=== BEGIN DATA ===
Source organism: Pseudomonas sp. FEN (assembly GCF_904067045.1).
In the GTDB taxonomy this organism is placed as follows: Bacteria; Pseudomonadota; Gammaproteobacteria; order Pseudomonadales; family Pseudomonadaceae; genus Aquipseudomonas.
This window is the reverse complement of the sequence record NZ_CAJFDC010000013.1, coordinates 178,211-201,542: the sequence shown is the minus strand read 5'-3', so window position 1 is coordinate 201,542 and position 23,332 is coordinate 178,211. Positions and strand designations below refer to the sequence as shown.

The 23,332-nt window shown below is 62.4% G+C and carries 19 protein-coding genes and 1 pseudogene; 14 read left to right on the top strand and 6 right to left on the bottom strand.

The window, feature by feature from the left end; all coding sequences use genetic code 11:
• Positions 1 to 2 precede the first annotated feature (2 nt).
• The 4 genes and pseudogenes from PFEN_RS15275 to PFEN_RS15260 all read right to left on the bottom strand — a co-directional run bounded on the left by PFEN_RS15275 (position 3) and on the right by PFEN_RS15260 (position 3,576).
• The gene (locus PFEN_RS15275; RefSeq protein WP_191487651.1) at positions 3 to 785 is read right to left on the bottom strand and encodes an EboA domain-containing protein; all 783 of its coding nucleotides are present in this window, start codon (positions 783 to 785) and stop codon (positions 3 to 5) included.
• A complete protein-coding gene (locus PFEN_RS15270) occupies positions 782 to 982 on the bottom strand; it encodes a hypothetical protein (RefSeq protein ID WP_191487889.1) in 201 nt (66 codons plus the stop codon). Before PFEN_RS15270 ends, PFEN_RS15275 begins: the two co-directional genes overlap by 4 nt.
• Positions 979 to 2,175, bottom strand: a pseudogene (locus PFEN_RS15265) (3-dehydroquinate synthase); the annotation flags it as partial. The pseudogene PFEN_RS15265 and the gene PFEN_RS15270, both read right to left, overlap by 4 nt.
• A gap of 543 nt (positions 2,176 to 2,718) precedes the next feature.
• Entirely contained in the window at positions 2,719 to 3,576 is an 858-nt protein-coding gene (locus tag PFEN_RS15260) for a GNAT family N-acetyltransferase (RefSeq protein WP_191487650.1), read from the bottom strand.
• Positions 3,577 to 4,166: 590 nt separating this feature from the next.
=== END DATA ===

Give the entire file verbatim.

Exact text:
Source organism: Pseudomonas sp. FEN (assembly GCF_904067045.1).
In the GTDB taxonomy this organism is placed as follows: Bacteria; Pseudomonadota; Gammaproteobacteria; order Pseudomonadales; family Pseudomonadaceae; genus Aquipseudomonas.
This window is the reverse complement of the sequence record NZ_CAJFDC010000013.1, coordinates 178,211-201,542: the sequence shown is the minus strand read 5'-3', so window position 1 is coordinate 201,542 and position 23,332 is coordinate 178,211. Positions and strand designations below refer to the sequence as shown.

The 23,332-nt window shown below is 62.4% G+C and carries 19 protein-coding genes and 1 pseudogene; 14 read left to right on the top strand and 6 right to left on the bottom strand.

The window, feature by feature from the left end; all coding sequences use genetic code 11:
• Positions 1 to 2 precede the first annotated feature (2 nt).
• The 4 genes and pseudogenes from PFEN_RS15275 to PFEN_RS15260 all read right to left on the bottom strand — a co-directional run bounded on the left by PFEN_RS15275 (position 3) and on the right by PFEN_RS15260 (position 3,576).
• The gene (locus PFEN_RS15275; RefSeq protein WP_191487651.1) at positions 3 to 785 is read right to left on the bottom strand and encodes an EboA domain-containing protein; all 783 of its coding nucleotides are present in this window, start codon (positions 783 to 785) and stop codon (positions 3 to 5) included.
• A complete protein-coding gene (locus PFEN_RS15270) occupies positions 782 to 982 on the bottom strand; it encodes a hypothetical protein (RefSeq protein ID WP_191487889.1) in 201 nt (66 codons plus the stop codon). Before PFEN_RS15270 ends, PFEN_RS15275 begins: the two co-directional genes overlap by 4 nt.
• Positions 979 to 2,175, bottom strand: a pseudogene (locus PFEN_RS15265) (3-dehydroquinate synthase); the annotation flags it as partial. The pseudogene PFEN_RS15265 and the gene PFEN_RS15270, both read right to left, overlap by 4 nt.
• A gap of 543 nt (positions 2,176 to 2,718) precedes the next feature.
• Entirely contained in the window at positions 2,719 to 3,576 is an 858-nt protein-coding gene (locus tag PFEN_RS15260) for a GNAT family N-acetyltransferase (RefSeq protein WP_191487650.1), read from the bottom strand.
• Positions 3,577 to 4,166: 590 nt separating this feature from the next.